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AAPS-FDA Drug Transporters

The American Association of Pharmaceutical Scientists (AAPS) and U.S. Food and Drug Administration (FDA) co-sponsored the workshop “Drug Transporters in ADME: From the Bench to the Bedside,” held April 16-18, 2018 in Herndon, VA. There were twenty-six presentations covering numerous aspects of transporter science as well as poster sessions.

SEKISUI XenoTech took the opportunity to host a discussion on Tuesday over lunch. We outlined six drug transporter related questions typically faced when submitting a new drug for approval by the FDA and European Medicines Agency (EMA) and Pharmaceuticals and Medical Devices Agency (PMDA). The questions focused on the drug-drug interaction (DDI) guidance documents issued by the FDA in 2017, the EMA in 2013 and PMDA in 2017, and sparked some great conversations.

Based on the discussion, drug transporter interaction assays are typically being performed between phase I and phase II, but the timing can vary depending on the class of compound, indication and concomitant medications of the patient population. The majority of respondents also noted that, even though the guidance documents allow for alternative methods, they are using the outlined test systems and methods.

The 2017 DDI guidance from the FDA notes that, among other parameters, the non-specific binding of a drug to the incubation vessel should be evaluated, however, the impact on interpretation of the results is vague. The majority of attendees noted that inhibition parameters are based on the nominal concentration, although one respondent adjusts based on the free concentration.

In the 2013 DDI guidance from the EMA, it is noted that multiple inhibitors should be included as controls for inhibition studies (strong and less potent). This was a controversial topic, but the majority of respondents agreed multiple inhibitors should be included.

One problem facing researchers is solubility at the high concentrations needed for in vitro transporter inhibition assays to evaluate the cutoffs for clinical studies. One solution presented by a participating staff member from a regulatory agency was to evaluate the solubility in the relevant physiological buffer (e.g., intestinal fluid or blood) to put the in vitro solubility into perspective.

To wrap up the discussion, we polled attendees on possible transporters that may be added to the guidance documents. Only OCT1 rose to the level of possible inclusion in the standard panel. OCT1 has relevant clinical DDIs, multiple in vitro substrates and inhibitors and polymorphisms that can affect the PK and PD of substrates. However, researchers are often testing transporters that are not specifically stated in the guidance documents, as well. In fact, during a separate presentation at the workshop, a representative from the EMA stated that the agency is regularly requesting additional transporters beyond the standard panel.

Another focus of the workshop was to review the expected publications resulting from the Third Workshop on Membrane Transporters in Drug Development held in March 2017 and hosted by the International Transporter Consortium (ITC). There are approximately nine publications planned for November 2018 in the Journal of Clinical Pharmacology and Therapeutics. Key topics that will affect researchers investigating potential DDIs include: 1) papers on emerging transporters of clinical importance and 2) transporter polymorphisms in drug disposition and development. Several transporters are discussed, but OCT1 is recommended for addition to the standard panel of transporters. Other topics include: 3) biomarkers for investigating transporter function and DDIs, 4) commentary on metformin clinical DDI study design, 5) comparison of dabigatran etexilate and digoxin as clinical probes for P-gp inhibition, 6) advancing predictions of tissue and intercellular drug concentrations, 7) disease associated changes in drug transporters, 8) molecular modeling of drug-transporter interactions, and 9) a commentary on the in vitro BSEP inhibition and the prediction of DILI.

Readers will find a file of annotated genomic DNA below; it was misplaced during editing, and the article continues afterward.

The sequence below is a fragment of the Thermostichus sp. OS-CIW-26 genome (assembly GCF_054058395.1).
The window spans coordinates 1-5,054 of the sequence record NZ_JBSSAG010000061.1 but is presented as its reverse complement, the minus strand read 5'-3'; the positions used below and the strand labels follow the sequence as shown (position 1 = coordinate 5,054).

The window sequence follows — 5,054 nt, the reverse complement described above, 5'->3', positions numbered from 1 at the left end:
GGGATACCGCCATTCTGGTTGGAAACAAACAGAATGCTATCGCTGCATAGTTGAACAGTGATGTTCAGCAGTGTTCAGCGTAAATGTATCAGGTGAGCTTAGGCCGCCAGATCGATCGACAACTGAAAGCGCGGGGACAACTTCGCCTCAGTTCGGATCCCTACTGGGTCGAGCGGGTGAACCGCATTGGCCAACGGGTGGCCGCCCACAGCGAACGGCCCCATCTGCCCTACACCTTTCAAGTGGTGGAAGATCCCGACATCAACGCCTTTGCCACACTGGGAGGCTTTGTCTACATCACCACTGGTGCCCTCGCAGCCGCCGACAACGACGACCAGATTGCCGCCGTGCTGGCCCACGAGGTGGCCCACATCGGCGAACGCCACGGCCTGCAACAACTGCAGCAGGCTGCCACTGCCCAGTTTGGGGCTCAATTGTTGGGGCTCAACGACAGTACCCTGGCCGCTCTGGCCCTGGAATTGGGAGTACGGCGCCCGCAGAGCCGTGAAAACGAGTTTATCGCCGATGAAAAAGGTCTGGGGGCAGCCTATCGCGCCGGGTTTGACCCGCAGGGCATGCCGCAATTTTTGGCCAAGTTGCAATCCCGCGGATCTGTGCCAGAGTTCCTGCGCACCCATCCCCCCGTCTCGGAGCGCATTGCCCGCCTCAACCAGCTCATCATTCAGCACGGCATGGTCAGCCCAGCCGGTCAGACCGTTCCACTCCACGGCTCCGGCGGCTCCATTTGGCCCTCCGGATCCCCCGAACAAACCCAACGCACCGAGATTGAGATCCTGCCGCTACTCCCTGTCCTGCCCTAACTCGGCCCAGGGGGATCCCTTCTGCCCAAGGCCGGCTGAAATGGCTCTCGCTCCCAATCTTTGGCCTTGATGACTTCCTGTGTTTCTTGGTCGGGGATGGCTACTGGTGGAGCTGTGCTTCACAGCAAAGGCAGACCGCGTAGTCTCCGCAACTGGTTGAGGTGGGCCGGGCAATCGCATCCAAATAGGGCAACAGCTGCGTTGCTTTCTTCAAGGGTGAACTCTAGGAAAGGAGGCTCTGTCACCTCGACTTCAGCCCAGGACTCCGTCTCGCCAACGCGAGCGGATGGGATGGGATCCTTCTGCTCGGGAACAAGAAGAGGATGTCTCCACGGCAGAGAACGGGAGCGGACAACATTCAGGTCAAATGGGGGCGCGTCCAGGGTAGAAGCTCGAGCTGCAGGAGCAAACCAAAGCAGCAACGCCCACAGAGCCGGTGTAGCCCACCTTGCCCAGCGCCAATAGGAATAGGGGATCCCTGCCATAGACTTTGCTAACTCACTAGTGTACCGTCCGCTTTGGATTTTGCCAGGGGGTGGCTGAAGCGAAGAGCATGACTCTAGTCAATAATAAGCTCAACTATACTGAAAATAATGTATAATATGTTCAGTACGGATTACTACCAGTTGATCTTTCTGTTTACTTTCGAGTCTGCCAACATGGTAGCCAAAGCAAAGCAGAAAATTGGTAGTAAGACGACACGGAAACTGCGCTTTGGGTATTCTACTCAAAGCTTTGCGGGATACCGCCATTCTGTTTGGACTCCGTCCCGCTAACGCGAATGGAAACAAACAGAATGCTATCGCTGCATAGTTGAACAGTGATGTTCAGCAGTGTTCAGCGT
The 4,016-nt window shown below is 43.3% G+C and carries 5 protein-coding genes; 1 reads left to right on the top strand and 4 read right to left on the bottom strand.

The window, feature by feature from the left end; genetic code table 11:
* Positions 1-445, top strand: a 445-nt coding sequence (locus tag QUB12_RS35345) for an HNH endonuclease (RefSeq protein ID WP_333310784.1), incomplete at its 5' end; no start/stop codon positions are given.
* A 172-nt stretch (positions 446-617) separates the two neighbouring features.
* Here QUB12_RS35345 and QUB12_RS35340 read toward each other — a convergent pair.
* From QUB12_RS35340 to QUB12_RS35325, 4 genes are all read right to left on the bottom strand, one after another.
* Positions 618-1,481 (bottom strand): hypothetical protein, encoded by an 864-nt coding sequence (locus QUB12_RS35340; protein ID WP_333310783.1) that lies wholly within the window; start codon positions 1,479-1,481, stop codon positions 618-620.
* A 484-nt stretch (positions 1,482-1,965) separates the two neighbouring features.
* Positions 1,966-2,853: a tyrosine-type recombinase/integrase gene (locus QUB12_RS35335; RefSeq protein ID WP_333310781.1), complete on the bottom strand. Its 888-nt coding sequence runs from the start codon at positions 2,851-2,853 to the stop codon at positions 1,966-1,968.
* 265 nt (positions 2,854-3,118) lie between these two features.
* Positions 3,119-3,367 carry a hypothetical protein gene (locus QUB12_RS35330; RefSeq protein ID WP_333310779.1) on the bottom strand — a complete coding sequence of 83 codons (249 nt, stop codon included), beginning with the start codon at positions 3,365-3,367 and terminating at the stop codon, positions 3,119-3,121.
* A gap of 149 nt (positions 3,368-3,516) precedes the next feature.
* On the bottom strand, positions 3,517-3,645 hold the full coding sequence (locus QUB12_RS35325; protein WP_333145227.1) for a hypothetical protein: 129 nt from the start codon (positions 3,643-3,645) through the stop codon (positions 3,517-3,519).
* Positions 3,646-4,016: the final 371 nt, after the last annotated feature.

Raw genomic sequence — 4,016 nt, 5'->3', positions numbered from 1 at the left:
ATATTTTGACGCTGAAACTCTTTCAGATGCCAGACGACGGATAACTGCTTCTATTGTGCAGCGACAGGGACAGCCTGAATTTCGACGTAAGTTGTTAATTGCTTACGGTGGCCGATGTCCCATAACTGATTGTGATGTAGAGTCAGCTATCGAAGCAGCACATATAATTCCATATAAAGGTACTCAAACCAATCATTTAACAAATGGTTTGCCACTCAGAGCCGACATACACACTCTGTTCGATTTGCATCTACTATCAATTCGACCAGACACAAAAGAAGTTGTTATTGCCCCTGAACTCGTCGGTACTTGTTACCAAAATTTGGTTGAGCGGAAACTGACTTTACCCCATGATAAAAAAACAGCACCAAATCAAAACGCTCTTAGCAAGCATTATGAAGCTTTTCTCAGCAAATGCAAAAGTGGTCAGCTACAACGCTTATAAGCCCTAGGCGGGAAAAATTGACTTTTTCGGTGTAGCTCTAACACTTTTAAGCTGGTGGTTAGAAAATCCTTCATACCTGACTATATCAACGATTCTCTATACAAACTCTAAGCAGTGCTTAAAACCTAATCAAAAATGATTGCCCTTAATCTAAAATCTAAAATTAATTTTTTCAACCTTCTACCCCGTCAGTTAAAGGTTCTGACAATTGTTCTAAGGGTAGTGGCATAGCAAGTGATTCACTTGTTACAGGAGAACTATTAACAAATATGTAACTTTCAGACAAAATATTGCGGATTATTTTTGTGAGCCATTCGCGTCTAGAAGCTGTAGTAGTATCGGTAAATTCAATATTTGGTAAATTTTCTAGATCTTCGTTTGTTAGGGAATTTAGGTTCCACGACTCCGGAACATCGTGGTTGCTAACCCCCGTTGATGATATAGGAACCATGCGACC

The International Transporter Consortium is “comprised of scientists from academia, industry and regulatory agencies around the world. We seek to advance our understanding of transporter biology to develop drugs with the goal of improving human health.” For more information, visit:

For more information on regulatory DDI guidance, you may be interested in listening to Dr. Brian Ogilvie’s recent webinar reviewing the 2017 DDI guidance from the FDA and his follow-up webinar and poster, co-presented by Dr. Andrew Parkinson, on the differences between the FDA, EMA and PMDA guidance documents.

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About the Authors

Greg Loewen is the Director of Technical Support at SEKISUI XenoTech. He has worked with XenoTech since 2000 in all aspects of drug metabolism, drug transporter and bioanalysis as an analyst, study director and group leader before shifting to Business Development team. In his current role, he is responsible for scientific discussions with clients to evaluate projects and define outcomes. Greg holds a BS in Chemistry from the University of Montana.
Michael Millhollen received his bachelor's degree in Visual Communications from the University of Kansas and has over 20 years of experience in marketing and communications. As Global Marketing Manager, he is dedicated to the objective of sharing SEKISUI XenoTech’s scientific expertise and knowledge with scientists around the world.

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